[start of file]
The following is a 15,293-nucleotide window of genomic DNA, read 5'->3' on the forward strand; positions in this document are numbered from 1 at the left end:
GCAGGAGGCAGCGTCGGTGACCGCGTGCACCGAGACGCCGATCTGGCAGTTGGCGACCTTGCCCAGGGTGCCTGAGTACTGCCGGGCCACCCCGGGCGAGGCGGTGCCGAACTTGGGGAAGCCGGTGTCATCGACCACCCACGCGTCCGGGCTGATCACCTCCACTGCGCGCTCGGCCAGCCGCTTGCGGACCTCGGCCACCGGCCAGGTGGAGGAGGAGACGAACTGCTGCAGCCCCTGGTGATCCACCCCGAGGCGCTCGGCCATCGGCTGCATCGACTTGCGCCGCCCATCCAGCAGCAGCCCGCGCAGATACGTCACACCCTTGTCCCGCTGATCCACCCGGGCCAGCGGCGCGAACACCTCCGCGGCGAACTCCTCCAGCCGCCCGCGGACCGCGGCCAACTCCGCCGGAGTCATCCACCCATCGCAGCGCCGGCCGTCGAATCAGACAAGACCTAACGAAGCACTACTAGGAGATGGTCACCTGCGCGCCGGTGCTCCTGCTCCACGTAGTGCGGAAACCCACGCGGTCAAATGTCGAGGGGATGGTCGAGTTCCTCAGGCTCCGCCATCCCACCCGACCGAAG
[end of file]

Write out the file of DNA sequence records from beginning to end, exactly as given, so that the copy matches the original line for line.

The following is a 15,293-nucleotide window of genomic DNA, read 5'->3' on the forward strand; positions in this document are numbered from 1 at the left end:
GCAGGAGGCAGCGTCGGTGACCGCGTGCACCGAGACGCCGATCTGGCAGTTGGCGACCTTGCCCAGGGTGCCTGAGTACTGCCGGGCCACCCCGGGCGAGGCGGTGCCGAACTTGGGGAAGCCGGTGTCATCGACCACCCACGCGTCCGGGCTGATCACCTCCACTGCGCGCTCGGCCAGCCGCTTGCGGACCTCGGCCACCGGCCAGGTGGAGGAGGAGACGAACTGCTGCAGCCCCTGGTGATCCACCCCGAGGCGCTCGGCCATCGGCTGCATCGACTTGCGCCGCCCATCCAGCAGCAGCCCGCGCAGATACGTCACACCCTTGTCCCGCTGATCCACCCGGGCCAGCGGCGCGAACACCTCCGCGGCGAACTCCTCCAGCCGCCCGCGGACCGCGGCCAACTCCGCCGGAGTCATCCACCCATCGCAGCGCCGGCCGTCGAATCAGACAAGACCTAACGAAGCACTACTAGGAGATGGTCACCTGCGCGCCGGTGCTCCTGCTCCACGTAGTGCGGAAACCCACGCGGTCAAATGTCGAGGGGATGGTCGAGTTCCTCAGGCTCCGCCATCCCACCCGACCGAAG